01 Jul Ruth & Marvin Sackner and the Art of Collecting Words
Ruth and Marvin Sackner with a piece from their art collection, 1998
The Miami Herald, October, 1998
In Ruth and Marvin Sackner’s home, words don’t just wait quietly on their assigned pages. Rather, they whisper and tease from seemingly every wall, every piece of furniture, every corner of the house.
There is the welcoming 162 framed pages of the first edition of Tom Phillips’ A Humument , a dazzling art reworking of A Human Document, an 1892 Victorian novel, lining the wall in the entrance hall leading to the library and the main living room/library. But there are also paintings, drawings and sculptures, electronic signs and paper screens, rugs and even a sweater casually hanging from a bedroom door — all celebrating the word as art object.
Welcome to the Ruth and Marvin Sackner Archive of Concrete and Visual Poetry in Miami Beach, one of only three major collections of its kind in the world and the only one still in private hands. (The others are housed at the Getty Center for the History of Art and the Humanities in Los Angeles, and the Stuttgart Museum in Germany.
The Sackner collection includes sober meditations on art and intolerance (Phillips’ Merely Connect; A Questschrist for Salman Rushdie, a collaboration with the Iranian novelist) and also quick-hit visual and literary puns ( A bright idea, a lamp-sculpture by Nancy Dwyer) and art objects such as a Yellow Pages phone book — each of its pages reconfigured with drawings by French artist Christopher Cheung. It also includes works of almost tangible spiritual power, such as Etude Einer Liebe (Study of a Life), a finely etched black stone tablet by Werner Hartmann, and Phillips’ shroudlike image made on his typewriter backing paper of his translation of Dante’s Inferno.
Not every piece in the collection is related to concrete and visual poetry. In fact, initially, the Sackners were collecting Russian avant-garde but, in part because of economics at the time, says Marvin, “I soon realized we could never have an important, major Russian collection.” Besides, says Ruth Sackner, “We wanted to do something that had not really been done before.”
Their interest in concrete and visual poetry was piqued when they saw a retrospective by Phillips, a multidisciplinary British artist, in Basel, Switzerland, in 1974. They were so impressed by his work, which uses words and images, that they began collecting it. It has since become the heart of their collection.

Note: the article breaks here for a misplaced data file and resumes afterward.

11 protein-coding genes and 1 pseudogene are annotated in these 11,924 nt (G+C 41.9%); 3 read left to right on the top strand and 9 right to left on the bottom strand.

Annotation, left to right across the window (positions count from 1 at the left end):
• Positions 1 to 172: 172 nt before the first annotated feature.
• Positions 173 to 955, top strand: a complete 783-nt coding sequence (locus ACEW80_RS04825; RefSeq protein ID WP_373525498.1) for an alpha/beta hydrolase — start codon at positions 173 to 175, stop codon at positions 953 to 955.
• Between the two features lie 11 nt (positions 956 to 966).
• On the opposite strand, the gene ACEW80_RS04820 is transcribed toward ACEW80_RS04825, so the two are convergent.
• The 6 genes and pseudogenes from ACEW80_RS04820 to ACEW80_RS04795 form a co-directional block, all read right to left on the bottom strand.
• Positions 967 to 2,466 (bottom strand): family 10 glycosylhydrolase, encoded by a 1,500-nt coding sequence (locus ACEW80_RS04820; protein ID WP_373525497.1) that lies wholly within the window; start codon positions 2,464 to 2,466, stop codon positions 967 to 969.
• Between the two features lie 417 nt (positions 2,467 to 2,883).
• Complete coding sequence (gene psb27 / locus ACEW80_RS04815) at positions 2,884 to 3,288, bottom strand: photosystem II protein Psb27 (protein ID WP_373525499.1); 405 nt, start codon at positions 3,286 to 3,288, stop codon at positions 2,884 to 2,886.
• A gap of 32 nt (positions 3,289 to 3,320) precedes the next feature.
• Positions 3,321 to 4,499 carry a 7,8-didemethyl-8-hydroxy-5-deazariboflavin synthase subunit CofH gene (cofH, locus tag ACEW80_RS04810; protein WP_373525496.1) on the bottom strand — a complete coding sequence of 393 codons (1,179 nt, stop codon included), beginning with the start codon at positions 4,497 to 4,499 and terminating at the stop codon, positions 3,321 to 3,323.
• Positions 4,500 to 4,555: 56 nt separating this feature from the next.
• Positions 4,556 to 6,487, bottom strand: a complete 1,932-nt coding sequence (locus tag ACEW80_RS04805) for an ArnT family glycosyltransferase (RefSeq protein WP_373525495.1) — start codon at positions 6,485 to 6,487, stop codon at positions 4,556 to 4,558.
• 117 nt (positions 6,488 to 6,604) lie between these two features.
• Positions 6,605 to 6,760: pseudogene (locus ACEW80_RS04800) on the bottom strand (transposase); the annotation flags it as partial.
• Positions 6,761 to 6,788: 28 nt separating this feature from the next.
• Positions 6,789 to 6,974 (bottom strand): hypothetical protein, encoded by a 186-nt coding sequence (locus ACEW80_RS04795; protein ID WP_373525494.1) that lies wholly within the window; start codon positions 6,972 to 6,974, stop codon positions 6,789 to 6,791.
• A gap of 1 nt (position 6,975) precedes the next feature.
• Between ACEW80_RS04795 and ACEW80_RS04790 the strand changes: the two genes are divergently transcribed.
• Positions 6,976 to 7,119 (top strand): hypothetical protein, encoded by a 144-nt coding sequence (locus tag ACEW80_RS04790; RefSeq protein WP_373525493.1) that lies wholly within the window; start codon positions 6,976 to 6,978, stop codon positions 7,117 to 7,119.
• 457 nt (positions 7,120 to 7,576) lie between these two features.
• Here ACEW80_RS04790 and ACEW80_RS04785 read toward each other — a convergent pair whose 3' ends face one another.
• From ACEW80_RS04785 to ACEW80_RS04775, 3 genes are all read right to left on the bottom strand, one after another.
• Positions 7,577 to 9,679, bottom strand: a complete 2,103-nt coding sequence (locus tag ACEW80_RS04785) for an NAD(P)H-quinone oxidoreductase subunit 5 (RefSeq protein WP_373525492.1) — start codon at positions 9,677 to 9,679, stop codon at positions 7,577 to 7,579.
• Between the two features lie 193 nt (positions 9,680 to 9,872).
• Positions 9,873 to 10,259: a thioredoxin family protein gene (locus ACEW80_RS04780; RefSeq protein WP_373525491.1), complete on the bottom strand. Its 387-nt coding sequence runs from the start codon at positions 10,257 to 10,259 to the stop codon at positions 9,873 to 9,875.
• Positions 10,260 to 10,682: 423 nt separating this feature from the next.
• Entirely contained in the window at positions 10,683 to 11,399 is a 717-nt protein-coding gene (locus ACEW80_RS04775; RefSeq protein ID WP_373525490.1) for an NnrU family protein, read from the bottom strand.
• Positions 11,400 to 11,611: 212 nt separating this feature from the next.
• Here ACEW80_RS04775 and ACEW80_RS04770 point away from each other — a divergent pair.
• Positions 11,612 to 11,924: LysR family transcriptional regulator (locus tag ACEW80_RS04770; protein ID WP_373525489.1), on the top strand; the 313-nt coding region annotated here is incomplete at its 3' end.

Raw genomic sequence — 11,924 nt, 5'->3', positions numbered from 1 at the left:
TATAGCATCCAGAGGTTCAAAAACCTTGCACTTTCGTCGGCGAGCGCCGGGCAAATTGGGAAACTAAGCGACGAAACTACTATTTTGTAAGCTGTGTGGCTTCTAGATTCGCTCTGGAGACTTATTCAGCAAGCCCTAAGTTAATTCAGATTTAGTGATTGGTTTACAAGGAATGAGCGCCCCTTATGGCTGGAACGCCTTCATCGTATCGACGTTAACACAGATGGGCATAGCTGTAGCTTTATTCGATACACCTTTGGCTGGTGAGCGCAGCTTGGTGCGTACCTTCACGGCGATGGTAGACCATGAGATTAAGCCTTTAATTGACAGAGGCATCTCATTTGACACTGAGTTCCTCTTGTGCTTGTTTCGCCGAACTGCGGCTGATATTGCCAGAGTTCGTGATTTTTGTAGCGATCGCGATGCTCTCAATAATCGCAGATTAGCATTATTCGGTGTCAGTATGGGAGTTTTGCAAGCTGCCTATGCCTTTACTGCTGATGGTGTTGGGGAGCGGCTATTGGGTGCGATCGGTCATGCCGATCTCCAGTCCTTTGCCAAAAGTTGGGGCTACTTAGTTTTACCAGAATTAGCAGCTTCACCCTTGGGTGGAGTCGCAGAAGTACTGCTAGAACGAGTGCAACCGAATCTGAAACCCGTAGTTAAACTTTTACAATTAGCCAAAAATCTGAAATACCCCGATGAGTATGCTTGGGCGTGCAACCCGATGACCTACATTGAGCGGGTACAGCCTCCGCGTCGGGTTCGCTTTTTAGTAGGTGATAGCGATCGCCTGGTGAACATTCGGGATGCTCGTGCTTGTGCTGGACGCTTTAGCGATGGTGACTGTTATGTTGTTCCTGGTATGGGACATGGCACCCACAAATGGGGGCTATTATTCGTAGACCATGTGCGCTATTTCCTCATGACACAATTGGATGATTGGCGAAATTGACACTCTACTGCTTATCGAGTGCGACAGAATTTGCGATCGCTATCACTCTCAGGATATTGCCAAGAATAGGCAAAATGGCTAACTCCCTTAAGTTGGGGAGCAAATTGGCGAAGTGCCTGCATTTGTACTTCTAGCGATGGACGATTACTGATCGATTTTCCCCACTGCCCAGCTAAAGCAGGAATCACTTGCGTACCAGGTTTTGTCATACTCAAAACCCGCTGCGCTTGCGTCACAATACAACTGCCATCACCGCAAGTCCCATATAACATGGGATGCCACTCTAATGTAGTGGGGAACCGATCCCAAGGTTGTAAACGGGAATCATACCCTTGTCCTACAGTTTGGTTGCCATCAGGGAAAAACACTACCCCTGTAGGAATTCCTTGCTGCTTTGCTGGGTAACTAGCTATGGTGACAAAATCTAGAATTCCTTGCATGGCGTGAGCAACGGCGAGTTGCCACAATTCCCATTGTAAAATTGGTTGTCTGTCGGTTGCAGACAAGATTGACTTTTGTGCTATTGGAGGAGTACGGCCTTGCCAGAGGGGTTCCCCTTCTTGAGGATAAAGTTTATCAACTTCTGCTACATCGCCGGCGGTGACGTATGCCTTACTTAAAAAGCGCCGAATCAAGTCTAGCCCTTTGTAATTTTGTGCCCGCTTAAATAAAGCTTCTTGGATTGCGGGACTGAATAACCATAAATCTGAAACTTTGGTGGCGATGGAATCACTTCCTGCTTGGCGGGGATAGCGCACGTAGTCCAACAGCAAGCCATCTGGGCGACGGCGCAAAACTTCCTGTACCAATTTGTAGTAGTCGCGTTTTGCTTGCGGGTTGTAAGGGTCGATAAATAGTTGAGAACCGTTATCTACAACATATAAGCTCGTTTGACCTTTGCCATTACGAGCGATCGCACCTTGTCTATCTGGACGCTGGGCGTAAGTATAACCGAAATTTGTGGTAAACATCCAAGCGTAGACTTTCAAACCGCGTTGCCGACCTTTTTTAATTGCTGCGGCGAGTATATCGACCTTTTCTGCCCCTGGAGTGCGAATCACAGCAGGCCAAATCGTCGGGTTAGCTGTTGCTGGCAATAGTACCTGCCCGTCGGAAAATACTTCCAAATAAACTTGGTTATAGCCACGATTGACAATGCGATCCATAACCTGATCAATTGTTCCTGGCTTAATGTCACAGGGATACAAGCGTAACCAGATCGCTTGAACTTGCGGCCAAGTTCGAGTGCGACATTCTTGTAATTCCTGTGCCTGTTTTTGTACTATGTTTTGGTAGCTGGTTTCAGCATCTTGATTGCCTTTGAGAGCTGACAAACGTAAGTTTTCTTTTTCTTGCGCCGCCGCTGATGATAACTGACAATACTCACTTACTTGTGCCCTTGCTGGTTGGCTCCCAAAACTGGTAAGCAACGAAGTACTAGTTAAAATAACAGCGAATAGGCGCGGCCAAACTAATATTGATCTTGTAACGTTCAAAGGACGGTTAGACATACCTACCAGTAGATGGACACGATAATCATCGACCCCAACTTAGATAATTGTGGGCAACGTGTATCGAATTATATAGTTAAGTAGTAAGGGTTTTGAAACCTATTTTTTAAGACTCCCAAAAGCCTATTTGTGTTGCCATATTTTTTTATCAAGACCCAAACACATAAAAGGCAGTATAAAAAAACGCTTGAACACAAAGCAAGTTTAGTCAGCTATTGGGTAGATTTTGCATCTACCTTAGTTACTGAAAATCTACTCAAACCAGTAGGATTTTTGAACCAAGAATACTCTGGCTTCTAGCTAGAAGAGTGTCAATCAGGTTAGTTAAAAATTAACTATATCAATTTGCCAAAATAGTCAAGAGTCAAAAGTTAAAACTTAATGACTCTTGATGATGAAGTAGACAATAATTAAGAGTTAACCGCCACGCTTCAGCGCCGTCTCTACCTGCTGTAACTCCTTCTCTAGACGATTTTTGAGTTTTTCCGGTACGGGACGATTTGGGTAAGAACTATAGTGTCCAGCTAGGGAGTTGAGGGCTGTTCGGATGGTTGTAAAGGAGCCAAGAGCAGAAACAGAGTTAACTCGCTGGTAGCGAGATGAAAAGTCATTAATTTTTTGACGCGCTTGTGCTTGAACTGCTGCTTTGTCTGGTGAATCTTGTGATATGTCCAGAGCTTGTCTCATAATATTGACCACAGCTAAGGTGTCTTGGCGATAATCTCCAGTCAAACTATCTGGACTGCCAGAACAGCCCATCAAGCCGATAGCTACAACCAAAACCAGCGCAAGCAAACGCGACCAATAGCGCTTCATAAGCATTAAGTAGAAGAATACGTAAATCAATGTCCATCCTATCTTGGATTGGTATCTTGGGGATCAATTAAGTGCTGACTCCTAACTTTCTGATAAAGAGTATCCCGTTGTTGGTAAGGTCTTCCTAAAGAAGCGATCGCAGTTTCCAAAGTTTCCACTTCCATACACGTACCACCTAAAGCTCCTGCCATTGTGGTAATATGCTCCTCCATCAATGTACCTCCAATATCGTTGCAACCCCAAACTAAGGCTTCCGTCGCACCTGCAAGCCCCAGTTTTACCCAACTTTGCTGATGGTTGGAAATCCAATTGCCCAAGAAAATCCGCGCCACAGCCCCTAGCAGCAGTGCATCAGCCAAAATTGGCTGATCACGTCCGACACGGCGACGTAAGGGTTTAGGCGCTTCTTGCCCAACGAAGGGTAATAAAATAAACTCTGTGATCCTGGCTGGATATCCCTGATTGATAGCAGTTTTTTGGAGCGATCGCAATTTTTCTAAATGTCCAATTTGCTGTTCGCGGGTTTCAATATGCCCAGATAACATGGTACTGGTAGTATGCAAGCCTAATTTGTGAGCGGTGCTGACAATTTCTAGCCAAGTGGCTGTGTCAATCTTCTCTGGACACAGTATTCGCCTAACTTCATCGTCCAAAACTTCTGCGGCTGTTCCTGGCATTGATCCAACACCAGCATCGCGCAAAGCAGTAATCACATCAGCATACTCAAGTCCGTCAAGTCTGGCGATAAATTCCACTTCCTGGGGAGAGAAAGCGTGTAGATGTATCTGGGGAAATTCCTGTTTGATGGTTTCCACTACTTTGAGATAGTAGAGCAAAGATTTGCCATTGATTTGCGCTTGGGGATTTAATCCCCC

“I didn’t know there was such a thing called visual poetry. I knew nothing about it,” says Marvin Sackner, a retired physician and inventor of medical equipment who now “alternates” between his passion for collecting, teaching and his work as CEO of Non- Invasive Monitoring Systems, his own publicly held company. “But in about 1979 we were in an old bookstore in Soho and I saw this Anthology of Concrete Poetry by Emmett Williams way up there on the shelf. I reached it, pulled it out, turned to my wife and told her `Wait a second, this is what we are collecting. It even has a name. We are collecting word pieces.’ ”
For Ruth, combining text and visual arts was an approach that seemed to add “an extra dimension” to both.
“I was interested in color early on, but it didn’t hold my interest,” she says. “I felt there it had to be more of a message. I needed help, you might say, and I liked the idea of a story. I liked paintings with narratives, so in some aspects this was for me another step in that direction — here I had a narrative, literally.” While the heyday of concrete poetry was in the 1960s and early ’70s, says Ruth, it is “still going on. Artists don’t call it concrete poetry so much. But the influences are still there, all around us.”
In the Sackners’ case, the observation must be taken literally.
“Living with art is wonderful,” she says. “Once we made up our minds that this was what we were going to do we really focused on it. But,” she adds softly, “I never thought we’d be carried away to such an extent.”